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Albert Marchinsky

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Name  Albert Marchinsky

Died  1930
Albert Marchinsky

Albert Marchinsky (or Marchinski) was a stage magician. He was born in Russian Poland c.1876 and died at Southend-on-Sea, England, 1930.

Albert Marchinsky Albert Marchinsky Wikipedia

Career

Albert Marchinsky RAMESES ALBERT MARCHINSKY The Great Rameses The Eastern Mystic

Marchinsky's stage name was "The Great Rameses", his bill matter described him as "The Eastern Mystic" and his costume and sets were intended to look Egyptian. He has been described as a follower of the magician William Ellsworth Robinson, whose stage persona was Chung Ling Soo.

He is said to have got his first inspiration in magic while watching a magician perform at the Royal Aquarium theatre in London in about 1890 and to have started out at that time as a performer in the small halls of London. By 1910 Marchinsky was recognised as a leading stage illusionist.

His act was on a large scale. An article written after his death described it as follows: "When the curtain rose, the audience saw an Egyptian temple with flaming censers and turbaned assistants. Rameses presented an illusion called 'The Fire Goddess' which was the peak of his performance. It was a cremation illusion with additions that greatly enhanced the trick. A girl was apparently cremated in a standing position. Rameses took the ashes with him into a cabinet and almost instantaneously reappeared at the back of the auditorium. His place in the cabinet was taken by the 'cremated' girl completely restored." A programme listed three tricks: (1) A flower growth was made while flower pots were covered with pyramids. The fresh flowers thus grown were distributed to members of the audience. (2) 'Beauty', the cremation illusion. (3) 'The Goose' involved hypnotising a live bird with the assistance of two ladies and two gentlemen from the audience.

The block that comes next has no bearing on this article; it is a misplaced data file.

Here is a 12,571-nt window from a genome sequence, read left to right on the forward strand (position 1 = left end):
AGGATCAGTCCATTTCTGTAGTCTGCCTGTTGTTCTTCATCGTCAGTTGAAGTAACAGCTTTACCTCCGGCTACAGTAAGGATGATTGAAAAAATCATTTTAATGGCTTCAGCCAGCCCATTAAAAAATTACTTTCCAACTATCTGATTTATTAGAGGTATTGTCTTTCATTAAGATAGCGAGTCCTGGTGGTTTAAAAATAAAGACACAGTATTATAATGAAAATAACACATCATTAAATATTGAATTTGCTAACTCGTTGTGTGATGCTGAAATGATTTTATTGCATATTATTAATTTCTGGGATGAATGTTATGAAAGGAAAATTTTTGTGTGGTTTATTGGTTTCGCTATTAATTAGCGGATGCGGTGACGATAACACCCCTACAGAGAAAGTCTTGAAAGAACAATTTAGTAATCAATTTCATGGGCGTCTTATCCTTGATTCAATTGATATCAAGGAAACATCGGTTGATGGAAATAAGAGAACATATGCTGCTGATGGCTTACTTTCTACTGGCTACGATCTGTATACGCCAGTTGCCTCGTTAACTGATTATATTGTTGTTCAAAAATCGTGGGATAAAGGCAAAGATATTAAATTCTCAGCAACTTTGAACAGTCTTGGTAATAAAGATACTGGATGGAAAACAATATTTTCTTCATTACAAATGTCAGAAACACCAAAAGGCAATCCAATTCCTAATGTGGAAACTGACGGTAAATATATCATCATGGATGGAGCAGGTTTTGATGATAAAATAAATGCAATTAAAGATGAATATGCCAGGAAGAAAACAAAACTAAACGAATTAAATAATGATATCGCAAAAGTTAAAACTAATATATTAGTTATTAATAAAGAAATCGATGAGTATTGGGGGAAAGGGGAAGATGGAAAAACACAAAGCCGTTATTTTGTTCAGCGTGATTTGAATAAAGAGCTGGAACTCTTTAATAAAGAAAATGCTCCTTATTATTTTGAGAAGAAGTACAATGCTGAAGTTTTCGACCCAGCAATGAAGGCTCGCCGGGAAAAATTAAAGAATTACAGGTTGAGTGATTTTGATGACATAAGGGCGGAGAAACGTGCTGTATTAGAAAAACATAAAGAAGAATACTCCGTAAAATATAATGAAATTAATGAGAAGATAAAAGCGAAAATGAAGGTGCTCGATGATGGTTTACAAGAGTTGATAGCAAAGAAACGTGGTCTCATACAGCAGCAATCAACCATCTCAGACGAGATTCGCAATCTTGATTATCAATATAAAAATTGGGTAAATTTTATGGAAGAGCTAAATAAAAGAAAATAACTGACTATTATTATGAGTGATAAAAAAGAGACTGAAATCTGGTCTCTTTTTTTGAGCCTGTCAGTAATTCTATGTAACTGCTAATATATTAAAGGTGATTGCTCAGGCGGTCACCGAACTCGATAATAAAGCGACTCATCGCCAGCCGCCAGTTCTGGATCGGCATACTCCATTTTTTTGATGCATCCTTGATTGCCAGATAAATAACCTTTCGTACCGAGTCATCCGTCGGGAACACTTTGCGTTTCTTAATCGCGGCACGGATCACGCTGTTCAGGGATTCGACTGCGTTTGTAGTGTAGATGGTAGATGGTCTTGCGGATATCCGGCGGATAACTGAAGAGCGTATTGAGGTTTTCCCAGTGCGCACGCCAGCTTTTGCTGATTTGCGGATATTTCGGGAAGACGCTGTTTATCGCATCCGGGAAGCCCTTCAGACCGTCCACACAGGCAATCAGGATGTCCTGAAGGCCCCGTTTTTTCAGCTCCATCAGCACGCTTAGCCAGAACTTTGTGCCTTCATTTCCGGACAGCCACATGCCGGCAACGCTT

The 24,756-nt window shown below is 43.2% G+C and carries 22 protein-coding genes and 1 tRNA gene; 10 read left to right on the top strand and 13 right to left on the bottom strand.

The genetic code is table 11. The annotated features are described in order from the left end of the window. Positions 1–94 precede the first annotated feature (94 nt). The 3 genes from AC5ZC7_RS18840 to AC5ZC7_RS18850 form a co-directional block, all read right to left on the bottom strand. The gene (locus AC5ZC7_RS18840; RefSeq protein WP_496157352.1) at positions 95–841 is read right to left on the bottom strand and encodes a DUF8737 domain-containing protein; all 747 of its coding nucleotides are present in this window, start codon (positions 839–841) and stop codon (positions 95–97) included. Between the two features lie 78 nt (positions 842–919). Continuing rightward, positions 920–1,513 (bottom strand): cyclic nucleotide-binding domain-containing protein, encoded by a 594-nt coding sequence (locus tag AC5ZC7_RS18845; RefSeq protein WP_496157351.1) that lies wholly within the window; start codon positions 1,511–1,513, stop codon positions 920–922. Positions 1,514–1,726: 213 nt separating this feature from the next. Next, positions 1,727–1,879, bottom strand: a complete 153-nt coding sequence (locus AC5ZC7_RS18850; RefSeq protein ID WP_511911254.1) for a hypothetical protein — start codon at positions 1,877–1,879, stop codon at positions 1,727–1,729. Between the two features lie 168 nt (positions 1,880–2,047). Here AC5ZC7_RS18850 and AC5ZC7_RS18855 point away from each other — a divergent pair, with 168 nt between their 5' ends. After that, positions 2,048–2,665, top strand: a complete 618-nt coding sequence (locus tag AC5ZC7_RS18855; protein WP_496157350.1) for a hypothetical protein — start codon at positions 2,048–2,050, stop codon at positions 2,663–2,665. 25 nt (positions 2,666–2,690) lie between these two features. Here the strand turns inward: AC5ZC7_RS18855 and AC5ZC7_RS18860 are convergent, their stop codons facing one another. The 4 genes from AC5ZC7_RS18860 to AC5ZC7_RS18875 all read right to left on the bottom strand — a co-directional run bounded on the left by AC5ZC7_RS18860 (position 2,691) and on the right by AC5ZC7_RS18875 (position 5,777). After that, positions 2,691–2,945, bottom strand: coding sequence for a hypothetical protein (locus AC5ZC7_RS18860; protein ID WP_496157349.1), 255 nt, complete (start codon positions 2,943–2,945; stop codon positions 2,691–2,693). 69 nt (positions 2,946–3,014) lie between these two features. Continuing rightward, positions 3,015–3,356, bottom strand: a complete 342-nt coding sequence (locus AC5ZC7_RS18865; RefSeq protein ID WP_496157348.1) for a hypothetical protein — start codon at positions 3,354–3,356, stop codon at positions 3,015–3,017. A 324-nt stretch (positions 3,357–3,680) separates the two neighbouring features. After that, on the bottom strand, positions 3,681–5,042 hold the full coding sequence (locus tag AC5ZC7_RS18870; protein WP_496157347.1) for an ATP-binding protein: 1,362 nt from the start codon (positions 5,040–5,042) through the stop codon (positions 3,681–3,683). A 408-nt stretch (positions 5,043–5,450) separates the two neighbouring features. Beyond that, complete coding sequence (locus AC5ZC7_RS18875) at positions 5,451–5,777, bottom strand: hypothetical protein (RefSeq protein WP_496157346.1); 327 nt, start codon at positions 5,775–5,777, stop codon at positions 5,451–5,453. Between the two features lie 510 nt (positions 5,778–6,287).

Verall Wass, in a reminiscence in The Magic Circular in 1954, described Marchinsky's five main tricks: (1) Production of his assistants from miniature pyramids. (2) An automaton – in reality an assistant suitably dressed and with electric lights decorating his or her clothes, suggesting that the motive power was electricity. (3) Production of a duck from a "dove" pan. (4) The cremation illusion. (5) Asrah, Queen of the Air. A girl floated upwards from a small stool, performing various evolutions in the air, including skipping, then descending to the stool where she was covered with a cloth and floated upright into the air, finally disappearing.

He was a popular performer and toured widely. He performed in Dublin in the spring of 1909 with his "Egyptian Temple Mysteries" and at the London Coliseum in 1910. There he was seen by the American theatrical agents Martin and Beck, who signed him for a tour of the Orpheum theatre circuit that year. He opened at the Orpheum Theatre in Denver, Colorado, on 31 July 1910. His performances in the US were all in the West and Midwest, Chicago, St. Louis and Indianapolis being the easternmost cities he visited. He terminated the tour in February 1911, apparently on the grounds of his father's death.

Back in England, he performed at the London Palladium, The Hippodrome, the Stockport Empire, the Salford Regent and the Shepherd's Bush Theatre. In 1912 he went to South Africa for twenty weeks and returned before the end of the year to appear again at the London Coliseum. In June 1913, he commenced another tour of the United States, then made a continental tour, returning to London in early 1914, where he had many London bookings. He appeared before the King and Queen in 1917.

In 1917 Marchinsky invested the money he had made on his tours in the Empire Theatre, Southend-on-Sea, where he presented, among other productions, Eugene Brieux's controversial play, Damaged Goods (Les Avariés). He was not successful in his theatre venture and by the end of that year was back in the music halls again.

In 1920 he made a headline tour of all the Stoll theatres in London and in 1923 he was asked to join one of Maskelyne's productions.

In the 1920s he worked at The Kursaal, Southend, alongside another successful magician, Maurice Fogel, who began as Marchinsky's assistant, helping him out at a time when he was said to be "worse for wear". Towards the end of his life he performed acts of small magic, nothing like the large acts of his heyday.

Marchinsky died following an operation in Southend's Victoria Hospital in July 1930, at the age of 54.

References

Albert Marchinsky Wikipedia


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